In this high-speed Internet world, who has time for all that clicking, mousing or scrolling?
Yahoo believes that conducting searches on the Web involves too much of all of these tasks and has unveiled Search Direct, its new faster-than-fast search product, which is clearly an answer to Google Instant. Search Direct search results appear automatically as a user begins to type a query—just below Yahoo’s traditional search box.
A user searching for information on Hong Kong, for example, will see a list of a dozen potential searches, along with the local time, a list of things to do and links to local hotels and flight information—all before they’ve finished typing the word “Hong.” Search Direct also automatically lists popular trending searches below the Yahoo search box.
Besides providing a comparable lightning-fast search experience to match Google Instant, Search Direct is also aimed at swaying users who have taken to Microsoft’s Bing, which bills itself as a “decision engine.” In a press release issued on Wednesday (March 23), the company promised users “no more overwhelming pages of links”—something Bing has emphasized.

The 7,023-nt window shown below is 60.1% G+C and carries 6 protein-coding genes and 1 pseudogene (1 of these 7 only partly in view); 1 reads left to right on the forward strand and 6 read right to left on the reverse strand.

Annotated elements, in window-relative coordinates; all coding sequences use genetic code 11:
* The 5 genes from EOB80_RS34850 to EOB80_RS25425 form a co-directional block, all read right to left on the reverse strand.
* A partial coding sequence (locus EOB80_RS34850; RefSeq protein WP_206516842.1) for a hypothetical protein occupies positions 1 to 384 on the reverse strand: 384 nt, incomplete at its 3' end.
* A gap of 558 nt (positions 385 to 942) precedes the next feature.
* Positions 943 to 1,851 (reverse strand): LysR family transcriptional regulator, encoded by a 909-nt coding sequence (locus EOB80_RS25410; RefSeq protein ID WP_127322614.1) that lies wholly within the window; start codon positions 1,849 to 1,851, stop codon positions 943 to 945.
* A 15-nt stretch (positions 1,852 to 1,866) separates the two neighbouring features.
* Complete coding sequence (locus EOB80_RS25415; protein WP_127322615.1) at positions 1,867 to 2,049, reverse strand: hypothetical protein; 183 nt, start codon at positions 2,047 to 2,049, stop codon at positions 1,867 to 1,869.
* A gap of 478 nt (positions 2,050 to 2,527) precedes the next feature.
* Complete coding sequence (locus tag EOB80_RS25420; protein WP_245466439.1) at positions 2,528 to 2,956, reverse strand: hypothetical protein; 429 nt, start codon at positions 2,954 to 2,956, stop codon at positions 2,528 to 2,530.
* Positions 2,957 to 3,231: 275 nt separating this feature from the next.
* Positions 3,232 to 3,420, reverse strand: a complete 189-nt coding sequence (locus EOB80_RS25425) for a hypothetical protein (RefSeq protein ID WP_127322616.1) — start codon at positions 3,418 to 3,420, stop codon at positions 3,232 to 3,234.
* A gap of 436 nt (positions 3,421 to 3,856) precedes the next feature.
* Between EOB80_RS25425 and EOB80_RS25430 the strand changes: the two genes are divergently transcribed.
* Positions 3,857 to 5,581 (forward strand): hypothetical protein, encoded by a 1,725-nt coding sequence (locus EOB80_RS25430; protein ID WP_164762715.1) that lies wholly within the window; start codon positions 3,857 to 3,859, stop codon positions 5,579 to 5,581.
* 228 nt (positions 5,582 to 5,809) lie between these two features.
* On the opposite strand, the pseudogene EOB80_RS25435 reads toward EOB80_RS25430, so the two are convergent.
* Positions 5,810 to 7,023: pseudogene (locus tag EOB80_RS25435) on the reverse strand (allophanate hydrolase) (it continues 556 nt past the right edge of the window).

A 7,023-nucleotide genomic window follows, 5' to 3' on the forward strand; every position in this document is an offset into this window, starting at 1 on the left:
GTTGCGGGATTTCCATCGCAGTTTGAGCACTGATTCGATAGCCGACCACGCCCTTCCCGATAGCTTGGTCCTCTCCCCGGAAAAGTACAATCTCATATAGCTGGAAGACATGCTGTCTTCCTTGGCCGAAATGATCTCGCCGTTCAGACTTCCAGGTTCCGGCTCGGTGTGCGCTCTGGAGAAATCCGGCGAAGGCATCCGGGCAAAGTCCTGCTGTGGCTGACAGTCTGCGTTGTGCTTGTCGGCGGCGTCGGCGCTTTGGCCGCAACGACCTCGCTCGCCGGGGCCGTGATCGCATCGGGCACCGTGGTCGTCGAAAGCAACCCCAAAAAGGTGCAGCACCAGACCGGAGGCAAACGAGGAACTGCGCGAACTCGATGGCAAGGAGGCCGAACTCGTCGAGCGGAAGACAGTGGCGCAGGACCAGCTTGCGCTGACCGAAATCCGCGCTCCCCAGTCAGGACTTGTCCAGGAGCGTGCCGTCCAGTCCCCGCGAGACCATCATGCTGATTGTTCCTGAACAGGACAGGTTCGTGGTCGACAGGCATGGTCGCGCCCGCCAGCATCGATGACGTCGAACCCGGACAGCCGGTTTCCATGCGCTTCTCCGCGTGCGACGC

“We are redefining the search process and prominently displaying direct answers where search decisions are being made,” Shashi Seth, svp of Yahoo search and marketplaces, said in a statement.
While Search Direct is designed to make search faster, the product potentially keeps users on Yahoo’s homepage for more extended sessions since they don’t have to jump to multiple search result pages and sites. That means Yahoo searchers can potentially be exposed to more search and display ads on that page. For example, shoppers can see product results without leaving the Yahoo search box, creating a prime ad opportunity for retailers.
In addition, the product provides Yahoo Search with some innovation credibility—something Yahoo has taken pains to emphasize ever since the company outsourced its search ad technology to Microsoft in 2009. Last year Yahoo rolled out Y!our Ads, an ad product that takes into account a user’s search history when delivering search ads.